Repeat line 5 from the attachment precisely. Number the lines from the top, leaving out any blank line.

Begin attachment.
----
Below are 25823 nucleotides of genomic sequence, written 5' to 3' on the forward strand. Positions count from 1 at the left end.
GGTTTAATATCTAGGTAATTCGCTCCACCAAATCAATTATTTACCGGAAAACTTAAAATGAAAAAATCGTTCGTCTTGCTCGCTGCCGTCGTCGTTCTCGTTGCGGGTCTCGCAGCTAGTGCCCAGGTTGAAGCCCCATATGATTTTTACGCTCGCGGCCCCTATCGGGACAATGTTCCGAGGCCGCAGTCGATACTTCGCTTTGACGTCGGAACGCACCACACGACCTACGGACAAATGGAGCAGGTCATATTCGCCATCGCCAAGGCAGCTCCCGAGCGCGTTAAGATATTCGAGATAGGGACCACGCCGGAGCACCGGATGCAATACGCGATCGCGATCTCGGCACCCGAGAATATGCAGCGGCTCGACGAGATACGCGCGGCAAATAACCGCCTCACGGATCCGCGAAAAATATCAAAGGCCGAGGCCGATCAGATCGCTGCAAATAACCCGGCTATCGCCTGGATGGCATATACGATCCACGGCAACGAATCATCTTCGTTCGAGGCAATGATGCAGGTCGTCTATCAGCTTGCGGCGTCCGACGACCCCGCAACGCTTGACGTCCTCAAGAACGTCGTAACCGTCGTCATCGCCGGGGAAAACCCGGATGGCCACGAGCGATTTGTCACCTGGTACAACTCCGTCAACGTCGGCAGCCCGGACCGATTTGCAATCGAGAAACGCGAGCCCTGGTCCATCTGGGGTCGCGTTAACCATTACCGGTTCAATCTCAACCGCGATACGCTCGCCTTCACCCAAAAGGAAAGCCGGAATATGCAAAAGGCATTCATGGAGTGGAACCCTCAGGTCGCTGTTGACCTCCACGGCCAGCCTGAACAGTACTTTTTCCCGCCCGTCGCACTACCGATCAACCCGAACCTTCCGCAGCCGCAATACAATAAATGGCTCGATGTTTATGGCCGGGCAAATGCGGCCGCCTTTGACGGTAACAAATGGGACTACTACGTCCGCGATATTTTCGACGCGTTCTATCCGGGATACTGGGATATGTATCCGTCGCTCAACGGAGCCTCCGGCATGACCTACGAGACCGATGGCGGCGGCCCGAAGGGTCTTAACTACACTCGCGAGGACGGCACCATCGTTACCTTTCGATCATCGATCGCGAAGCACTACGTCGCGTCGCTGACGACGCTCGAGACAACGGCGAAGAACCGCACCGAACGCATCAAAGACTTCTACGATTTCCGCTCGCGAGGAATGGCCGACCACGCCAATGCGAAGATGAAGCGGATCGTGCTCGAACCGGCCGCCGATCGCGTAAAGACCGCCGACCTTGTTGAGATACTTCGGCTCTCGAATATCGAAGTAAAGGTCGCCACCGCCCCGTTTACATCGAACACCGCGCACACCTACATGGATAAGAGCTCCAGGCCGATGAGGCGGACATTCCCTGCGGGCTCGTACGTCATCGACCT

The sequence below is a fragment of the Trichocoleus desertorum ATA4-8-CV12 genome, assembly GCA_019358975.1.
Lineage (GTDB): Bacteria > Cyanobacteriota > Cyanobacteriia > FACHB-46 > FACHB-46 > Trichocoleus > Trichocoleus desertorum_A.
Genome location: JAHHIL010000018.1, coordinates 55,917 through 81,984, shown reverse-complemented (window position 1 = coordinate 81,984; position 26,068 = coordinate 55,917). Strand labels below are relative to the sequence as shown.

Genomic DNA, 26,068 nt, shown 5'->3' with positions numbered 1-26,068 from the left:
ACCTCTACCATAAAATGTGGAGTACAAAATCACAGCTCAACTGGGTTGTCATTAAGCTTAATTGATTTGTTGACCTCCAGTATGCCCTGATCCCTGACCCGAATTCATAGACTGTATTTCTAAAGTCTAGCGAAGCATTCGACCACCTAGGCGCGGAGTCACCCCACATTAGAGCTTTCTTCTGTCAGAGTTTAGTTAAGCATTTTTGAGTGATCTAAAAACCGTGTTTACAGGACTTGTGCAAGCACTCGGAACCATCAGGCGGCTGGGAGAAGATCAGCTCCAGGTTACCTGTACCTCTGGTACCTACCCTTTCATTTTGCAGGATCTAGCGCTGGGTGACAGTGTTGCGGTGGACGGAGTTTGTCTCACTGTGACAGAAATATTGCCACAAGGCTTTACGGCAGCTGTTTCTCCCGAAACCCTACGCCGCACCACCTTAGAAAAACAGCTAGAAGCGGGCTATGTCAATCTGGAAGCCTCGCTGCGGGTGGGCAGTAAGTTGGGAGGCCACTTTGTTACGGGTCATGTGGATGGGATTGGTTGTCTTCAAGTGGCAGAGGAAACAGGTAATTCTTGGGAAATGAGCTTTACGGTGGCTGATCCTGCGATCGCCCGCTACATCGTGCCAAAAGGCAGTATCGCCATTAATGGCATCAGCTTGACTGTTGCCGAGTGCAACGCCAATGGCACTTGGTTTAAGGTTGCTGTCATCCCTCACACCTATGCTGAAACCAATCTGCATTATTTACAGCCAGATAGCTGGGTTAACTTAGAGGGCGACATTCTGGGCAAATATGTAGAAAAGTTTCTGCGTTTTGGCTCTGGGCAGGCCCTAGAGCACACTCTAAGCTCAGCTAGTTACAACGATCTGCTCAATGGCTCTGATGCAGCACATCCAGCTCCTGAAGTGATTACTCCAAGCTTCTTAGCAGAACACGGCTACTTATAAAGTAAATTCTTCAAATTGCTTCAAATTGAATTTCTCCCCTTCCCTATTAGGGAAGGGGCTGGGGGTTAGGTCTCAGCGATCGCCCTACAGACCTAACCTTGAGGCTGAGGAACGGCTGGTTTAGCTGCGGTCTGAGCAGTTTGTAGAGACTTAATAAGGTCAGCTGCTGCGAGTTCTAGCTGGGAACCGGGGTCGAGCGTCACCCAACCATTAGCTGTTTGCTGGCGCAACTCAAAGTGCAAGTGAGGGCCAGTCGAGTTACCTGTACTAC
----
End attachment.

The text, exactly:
Genome location: JAHHIL010000018.1, coordinates 55,917 through 81,984, shown reverse-complemented (window position 1 = coordinate 81,984; position 26,068 = coordinate 55,917). Strand labels below are relative to the sequence as shown.